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Festival Queen contestant raises funds to support foster care services in Middlesex

Meghan Krom and Carly Moss

As the Urbanna Oyster Festival evolved over the years, so has the selection process for the Urbanna Oyster Festival Queen and Little Miss Spat.

The first Queen competition was a “beauty pageant” of sorts held in 1960. About 20 years ago, the traditional pageant was replaced by the Urbanna Oyster Festival Queen Scholarship Competition, with community service required. 

Currently, the judging is based on a community service project, grade point average, judges’ interview, written response to a random question, and overall participation. The judges are not residents of Middlesex County.

Each Queen contestant is required to volunteer a minimum of 25 hours of community service. During the last 10 years Queen contestants have volunteered more than 5,000 hours of community service and raised an estimated $125,000, which was donated to causes that have made the Middlesex community stronger.

The Urbanna Oyster Festival Queen Scholarship Competition awards scholarships to the top three Queen finishers. 

The selection of the Urbanna Oyster Festival Queen is a tradition that dates to 1960, the year before Urbanna Days became the Urbanna Oyster Festival. The first Festival Queen was crowned on a flatbed trailer during Urbanna Days.

The tradition of crowning a Little Miss Spat, in addition to a Festival Queen, began in 1966.

Each Queen contestant selects a girl in the first grade to compete as her Little Miss Spat (a “spat” is a baby oyster). The Little Miss Spat finalists are selected independently of the Queen and are judged based on their participation at an ice cream social, a judges’ interview, a judged tea party and overall participation. 

The Queen competition starts early in the summer and extends until the crowning takes place on Friday of the Oyster Festival.

The crowning of the Queen at the upcoming 59th Urbanna Oyster Festival will take place on Friday, November 4, at 4 p.m. inside the Urbanna Firehouse on Virginia Street.

This year’s seven Queen contestants (in alphabetical order) and their Little Miss Spat contestants include: Raiven Hammond and Aniyah Billups, Rachael Howard and Harper Blodgett, Meghan Krom and Carly Moss, Madeline Norwood and Katie Tibbs, Meghan Shores and Chloe Myers, Emily Taylor and Lailah Baylor, and Hailey Walton and Hannah Lambert.

Following is the final in a series of profiles on the 2016 contestants and their community service projects.

Meghan Krom
Urbanna Oyster Festival Queen contestant Meghan Krom and her Little Miss Spat contestant Carly Moss put their efforts together to help children entering foster care in Middlesex. The foster care program at the Middlesex Department of Social Services has between 10 and 15 kids in foster care. Meghan and Carly worked to raise money for suitcases that the agency uses to pack up children who have to leave their homes. 

Many times the agency ends up moving their belongings in plastic trash bags and it wished to have a more dignified way for these children to move their belongings. “I think many people don’t realize how lucky they are,” said Meghan. “I didn’t until I began volunteering at social services. There are many things that I take for granted, so this was a good learning experience for me.”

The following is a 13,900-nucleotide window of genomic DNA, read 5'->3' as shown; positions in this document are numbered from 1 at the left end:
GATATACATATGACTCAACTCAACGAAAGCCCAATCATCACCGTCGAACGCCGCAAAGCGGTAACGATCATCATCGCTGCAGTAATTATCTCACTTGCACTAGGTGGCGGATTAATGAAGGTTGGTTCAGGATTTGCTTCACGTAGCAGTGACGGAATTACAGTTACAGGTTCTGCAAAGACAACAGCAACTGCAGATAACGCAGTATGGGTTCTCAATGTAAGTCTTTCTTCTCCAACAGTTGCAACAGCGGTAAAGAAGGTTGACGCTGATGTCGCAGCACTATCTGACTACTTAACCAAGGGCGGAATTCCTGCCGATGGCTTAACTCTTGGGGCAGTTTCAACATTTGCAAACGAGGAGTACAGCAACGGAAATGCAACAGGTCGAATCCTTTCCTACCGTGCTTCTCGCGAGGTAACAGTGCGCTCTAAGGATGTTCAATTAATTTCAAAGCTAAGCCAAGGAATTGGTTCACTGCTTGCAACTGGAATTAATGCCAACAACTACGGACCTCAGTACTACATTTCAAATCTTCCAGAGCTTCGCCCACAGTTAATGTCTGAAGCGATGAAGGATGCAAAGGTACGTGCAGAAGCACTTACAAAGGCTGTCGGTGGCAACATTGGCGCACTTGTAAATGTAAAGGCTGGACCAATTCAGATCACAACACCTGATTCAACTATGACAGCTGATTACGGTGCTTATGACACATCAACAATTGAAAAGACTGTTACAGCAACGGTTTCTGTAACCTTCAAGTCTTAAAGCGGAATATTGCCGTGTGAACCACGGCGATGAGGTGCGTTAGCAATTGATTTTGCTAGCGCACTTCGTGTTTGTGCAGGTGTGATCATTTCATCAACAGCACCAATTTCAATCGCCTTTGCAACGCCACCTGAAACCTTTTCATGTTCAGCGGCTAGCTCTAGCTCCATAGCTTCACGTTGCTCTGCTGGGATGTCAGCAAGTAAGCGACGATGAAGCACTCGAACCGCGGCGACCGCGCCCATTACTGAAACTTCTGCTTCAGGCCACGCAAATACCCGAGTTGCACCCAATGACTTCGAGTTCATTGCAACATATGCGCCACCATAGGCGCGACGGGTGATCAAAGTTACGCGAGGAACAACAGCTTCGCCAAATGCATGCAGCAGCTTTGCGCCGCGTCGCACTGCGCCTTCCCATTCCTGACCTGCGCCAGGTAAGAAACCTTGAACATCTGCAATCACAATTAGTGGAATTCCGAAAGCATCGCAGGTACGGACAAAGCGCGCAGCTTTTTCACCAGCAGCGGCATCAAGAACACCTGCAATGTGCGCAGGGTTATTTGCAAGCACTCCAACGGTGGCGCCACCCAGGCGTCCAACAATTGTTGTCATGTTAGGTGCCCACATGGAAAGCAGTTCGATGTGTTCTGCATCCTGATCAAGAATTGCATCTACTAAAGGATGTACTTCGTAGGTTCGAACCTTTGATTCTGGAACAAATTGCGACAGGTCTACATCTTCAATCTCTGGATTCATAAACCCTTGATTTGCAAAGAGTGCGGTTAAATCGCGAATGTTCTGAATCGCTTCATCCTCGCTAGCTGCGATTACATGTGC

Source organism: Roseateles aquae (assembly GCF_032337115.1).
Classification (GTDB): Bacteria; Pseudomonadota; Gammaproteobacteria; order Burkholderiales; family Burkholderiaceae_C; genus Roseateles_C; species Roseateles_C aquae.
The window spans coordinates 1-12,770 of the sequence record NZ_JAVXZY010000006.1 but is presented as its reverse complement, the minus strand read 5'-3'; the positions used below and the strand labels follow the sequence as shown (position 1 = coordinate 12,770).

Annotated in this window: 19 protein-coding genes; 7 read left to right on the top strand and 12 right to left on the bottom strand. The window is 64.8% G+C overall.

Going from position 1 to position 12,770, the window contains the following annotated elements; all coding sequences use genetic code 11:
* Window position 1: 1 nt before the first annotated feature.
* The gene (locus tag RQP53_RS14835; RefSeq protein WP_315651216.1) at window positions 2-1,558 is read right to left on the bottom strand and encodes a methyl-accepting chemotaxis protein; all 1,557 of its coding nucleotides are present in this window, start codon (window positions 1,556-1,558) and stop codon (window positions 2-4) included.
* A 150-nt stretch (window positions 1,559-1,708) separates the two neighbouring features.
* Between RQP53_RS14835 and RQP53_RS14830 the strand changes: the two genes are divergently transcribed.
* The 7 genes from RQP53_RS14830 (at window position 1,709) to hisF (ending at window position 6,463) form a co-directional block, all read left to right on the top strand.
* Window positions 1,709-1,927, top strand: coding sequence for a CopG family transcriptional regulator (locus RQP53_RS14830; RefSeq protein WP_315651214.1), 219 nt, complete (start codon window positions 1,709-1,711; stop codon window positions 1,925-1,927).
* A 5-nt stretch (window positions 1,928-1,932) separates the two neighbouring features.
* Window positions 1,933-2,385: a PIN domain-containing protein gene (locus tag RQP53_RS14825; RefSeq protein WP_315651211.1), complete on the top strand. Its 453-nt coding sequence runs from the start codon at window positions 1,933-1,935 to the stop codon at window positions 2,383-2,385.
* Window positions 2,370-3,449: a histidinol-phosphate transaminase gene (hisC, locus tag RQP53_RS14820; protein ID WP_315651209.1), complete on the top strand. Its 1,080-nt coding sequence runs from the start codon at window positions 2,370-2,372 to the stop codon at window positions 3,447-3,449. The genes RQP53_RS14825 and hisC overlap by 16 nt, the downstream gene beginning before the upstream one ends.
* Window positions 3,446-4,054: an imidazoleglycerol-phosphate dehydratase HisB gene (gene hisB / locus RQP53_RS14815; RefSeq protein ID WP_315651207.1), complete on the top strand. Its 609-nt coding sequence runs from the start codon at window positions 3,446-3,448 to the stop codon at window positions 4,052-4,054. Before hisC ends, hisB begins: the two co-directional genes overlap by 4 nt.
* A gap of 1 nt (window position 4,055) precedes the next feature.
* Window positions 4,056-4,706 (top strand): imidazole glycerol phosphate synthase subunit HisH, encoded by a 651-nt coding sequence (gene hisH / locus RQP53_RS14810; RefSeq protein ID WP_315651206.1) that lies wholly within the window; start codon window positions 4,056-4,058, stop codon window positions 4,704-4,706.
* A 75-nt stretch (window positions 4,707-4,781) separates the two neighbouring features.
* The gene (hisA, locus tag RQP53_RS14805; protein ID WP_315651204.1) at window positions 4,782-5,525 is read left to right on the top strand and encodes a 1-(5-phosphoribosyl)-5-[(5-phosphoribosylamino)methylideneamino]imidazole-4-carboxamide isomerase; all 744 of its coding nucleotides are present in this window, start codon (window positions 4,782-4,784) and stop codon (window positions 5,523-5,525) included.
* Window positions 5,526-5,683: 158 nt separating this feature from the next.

She identified this need in the system when she was volunteering at social services. 

Meghan and Carly organized a fundraiser that was held in July, an event they called “Celtic at the Creek.” It was held at the Deltaville Maritime Museum, which sponsored Meghan’s event at the park. Over 300 people came to support the cause. A Celtic band, “Poisoned Dwarf” of Williamsburg, played to entertain the guests, along with dancers from the Cumascaigh School of Irish Dance, who were a huge hit with the audience. 

Meghan has been a competitive Irish dancer since the age of 5, so she wanted to use her talent to help others. “I loved being able to give back to my community while doing what I love,” she said.

There were 10 other dancers from her school, and they received many compliments on their efforts toward this project. 

Meghan and Carly spoke at the fundraiser, thanking everyone for coming, and friends of Meghan helped with a 50/50 raffle. Even after the fundraiser, the two contestants continued receiving donations toward the cause and in the end they raised over $2,000. With the money they raised, over 20 pieces of luggage were purchased and presented to the Middlesex Department of Social Services. 

As a student of West Point High School (WPHS), Meghan has been on the junior varsity and varsity cross-country and tennis teams, as well as a member of the National Honor Society, National Spanish Honor Society, and yearbook staff. She is working concurrently on her associate’s degree from Rappahannock Community College.

Identifying her passion at an early age, Meghan has been an Irish dancer for 11 years, and dances with the Cumascaigh School of Irish Dance in Williamsburg four nights a week. 

Meghan is the daughter of Mitch and Leslie Krom of Wake, and the granddaughter of Paul and Mary Ellen Sherwood of Wake, and John and Kathy Krom of Laneview. Meghan is a member of Church of the Visitation. She is planning to go on to study physical science to become a physical therapist. 

Carly is a first-grader at Ware Academy in Gloucester and is the daughter of Matthew and Melissa Moss of Topping. She is the granddaughter of Carolyn Moss of Topping, and Gary Johnson of Norfolk. Carly enjoys ballet, swimming and golf as well as art and creating her fairy garden. She attends First Presbyterian Church of Gloucester and First Presbyterian Church of Richmond.

posted 10.26.2016

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